The cost of hospice care varies greatly - depending on both the type of program and the available insurance. Citizenlink did, however, release an approximation of daily rates:
- Average cost for daily hospital care: $1,756.00
- Average cost for daily nursing facility care: $284.00
- Average cost for daily routine home care: $100.00
- Average cost for daily private facility care: $200.00
These totals often prove difficult for patients to achieve. This is why a series of government programs - including Medicare and Medicaid - is in place, ensuring that individuals receive the proper support.
Understanding Medicare and Medicaid
The hospice field suffers from an unfortunate misconception. Patients assume that their Medicare and Medicaid policies will cover all costs and provide access to all necessary procedures. The truth, however, is that these insurance options have specific limitations in regards to treatment. Individuals may find themselves unprotected.
Medicare - under its Part A and Part B plans - is required to pay for all medically essential treatments of patients (this includes supplies, prescriptions, therapy services, and counseling). It also must provide two 90-day hospice enrollments, as well as an unlimited amount of 60-day hospice enrollment. Its coverage is broad, even offering grief services to immediate family members.
However, it's not without exception. Medicare doesn't provide:
- Compensation for seeking treatments to cure an illness (all payments are instead directed toward pain management prescriptions).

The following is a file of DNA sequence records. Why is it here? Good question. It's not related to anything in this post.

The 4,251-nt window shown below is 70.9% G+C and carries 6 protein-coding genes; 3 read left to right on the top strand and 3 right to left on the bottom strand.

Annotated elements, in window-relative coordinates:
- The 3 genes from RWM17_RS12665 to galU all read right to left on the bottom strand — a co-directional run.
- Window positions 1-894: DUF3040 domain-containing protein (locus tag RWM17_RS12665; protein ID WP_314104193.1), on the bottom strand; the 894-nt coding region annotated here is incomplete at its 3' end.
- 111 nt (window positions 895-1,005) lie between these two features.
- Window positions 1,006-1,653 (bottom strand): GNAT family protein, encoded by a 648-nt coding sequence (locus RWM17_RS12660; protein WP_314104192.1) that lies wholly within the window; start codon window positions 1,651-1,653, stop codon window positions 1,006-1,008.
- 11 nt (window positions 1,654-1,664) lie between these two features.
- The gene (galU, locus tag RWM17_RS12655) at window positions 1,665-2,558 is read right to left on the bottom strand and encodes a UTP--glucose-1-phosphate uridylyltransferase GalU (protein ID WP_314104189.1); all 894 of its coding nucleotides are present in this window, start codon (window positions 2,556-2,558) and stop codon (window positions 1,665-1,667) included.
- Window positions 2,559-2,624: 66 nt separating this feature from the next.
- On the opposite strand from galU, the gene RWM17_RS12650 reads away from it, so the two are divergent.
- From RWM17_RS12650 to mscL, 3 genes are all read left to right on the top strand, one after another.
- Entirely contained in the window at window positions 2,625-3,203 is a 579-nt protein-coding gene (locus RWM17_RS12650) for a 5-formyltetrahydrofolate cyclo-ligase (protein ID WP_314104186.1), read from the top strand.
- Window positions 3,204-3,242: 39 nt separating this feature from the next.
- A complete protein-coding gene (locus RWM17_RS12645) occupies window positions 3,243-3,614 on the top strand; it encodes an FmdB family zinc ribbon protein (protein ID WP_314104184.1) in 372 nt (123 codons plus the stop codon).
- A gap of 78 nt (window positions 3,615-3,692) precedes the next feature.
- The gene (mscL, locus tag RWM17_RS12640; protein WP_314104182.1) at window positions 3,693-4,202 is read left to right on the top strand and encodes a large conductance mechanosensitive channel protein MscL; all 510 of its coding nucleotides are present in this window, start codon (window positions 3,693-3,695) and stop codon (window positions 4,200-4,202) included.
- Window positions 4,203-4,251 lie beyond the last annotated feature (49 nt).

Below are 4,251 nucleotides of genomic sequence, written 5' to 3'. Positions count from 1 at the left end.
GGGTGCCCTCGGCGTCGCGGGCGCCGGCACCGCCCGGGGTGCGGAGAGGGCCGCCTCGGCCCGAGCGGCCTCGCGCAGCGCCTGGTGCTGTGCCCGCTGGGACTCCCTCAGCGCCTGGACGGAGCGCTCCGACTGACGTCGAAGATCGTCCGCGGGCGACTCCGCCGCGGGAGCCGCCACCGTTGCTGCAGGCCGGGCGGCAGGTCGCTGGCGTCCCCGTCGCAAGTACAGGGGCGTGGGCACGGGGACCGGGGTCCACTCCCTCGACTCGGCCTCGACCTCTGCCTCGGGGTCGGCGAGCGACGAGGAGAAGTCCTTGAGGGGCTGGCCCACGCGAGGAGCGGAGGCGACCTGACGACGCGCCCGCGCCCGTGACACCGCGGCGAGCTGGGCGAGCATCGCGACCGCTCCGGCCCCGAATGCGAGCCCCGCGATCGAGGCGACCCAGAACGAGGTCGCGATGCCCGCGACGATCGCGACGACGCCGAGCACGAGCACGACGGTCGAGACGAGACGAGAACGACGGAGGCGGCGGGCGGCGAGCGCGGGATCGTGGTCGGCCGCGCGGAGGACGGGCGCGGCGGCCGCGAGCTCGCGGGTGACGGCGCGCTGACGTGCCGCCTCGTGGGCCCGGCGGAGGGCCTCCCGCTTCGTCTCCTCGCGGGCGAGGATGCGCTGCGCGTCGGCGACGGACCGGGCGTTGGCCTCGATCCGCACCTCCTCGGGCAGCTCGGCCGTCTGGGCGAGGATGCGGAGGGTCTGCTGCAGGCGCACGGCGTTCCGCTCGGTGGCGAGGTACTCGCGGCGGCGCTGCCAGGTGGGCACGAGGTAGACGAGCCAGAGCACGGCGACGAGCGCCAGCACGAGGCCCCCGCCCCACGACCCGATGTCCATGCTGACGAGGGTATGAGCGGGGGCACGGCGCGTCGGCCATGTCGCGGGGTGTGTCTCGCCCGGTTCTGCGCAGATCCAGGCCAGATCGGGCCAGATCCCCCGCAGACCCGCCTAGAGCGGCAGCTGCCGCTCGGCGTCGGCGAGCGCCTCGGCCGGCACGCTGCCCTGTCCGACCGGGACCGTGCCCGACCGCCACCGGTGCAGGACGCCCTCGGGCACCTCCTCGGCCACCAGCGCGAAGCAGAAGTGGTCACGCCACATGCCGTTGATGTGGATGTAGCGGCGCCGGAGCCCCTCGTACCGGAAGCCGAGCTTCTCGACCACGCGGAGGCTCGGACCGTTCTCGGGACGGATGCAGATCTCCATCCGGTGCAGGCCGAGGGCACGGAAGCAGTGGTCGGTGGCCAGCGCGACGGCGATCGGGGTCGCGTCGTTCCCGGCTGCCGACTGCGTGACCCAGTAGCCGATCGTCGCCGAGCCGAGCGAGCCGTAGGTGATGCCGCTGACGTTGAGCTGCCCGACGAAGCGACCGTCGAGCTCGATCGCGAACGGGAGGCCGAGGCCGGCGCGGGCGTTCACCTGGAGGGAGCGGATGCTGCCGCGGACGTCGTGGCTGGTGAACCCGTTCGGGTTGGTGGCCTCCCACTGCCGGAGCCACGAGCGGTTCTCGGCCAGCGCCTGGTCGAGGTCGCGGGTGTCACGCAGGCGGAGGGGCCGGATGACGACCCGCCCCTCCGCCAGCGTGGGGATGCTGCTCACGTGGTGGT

- Compensation for room and board (should patients voluntarily enter inpatient facility - as opposed to being medically required to - Medicare is under no obligation to pay for it).
- Compensation for emergency room visits or ambulance transportation (only if a trained hospice professional requests these two actions will Medicare pay).
Medicaid proves a crucial form of insurance, especially for the very young or those of low incomes. This policy covers the entirely of hospice expenses (including medical equipment, medical supplies, physical therapy, dietary counseling, short-term inpatient housing, and more). It does, however, have one notable rule:
Patients must agree to give up treatments that attempt to cure their illnesses. All medication will instead provide pain management and symptom control. The pursuit of a cure will result in a loss of benefits. This rule applies to all Medicaid beneficiaries, except for those under the age of 21. These patients are too young to consent to the no-cure rule, and aren't legally required to do it.
Learn how Medicare and Medicaid affect hospice care and plan accordingly.
None wish to discuss hospice care. However, most will have to, with the National Hospice and Palliative Care Organization (NHPCO) estimating between 1.5 million and 1.6 million individuals receiving some form in-patient, routine, respite, or continuous treatment. This number proves both the importance of this service and the need to understand it.
- Identify the best medical options.
- Study the costs.
- Examine Medicare and Medicaid policies.
Follow these steps to begin your hospice journey. Start a dialogue with both your loved ones and your doctor today.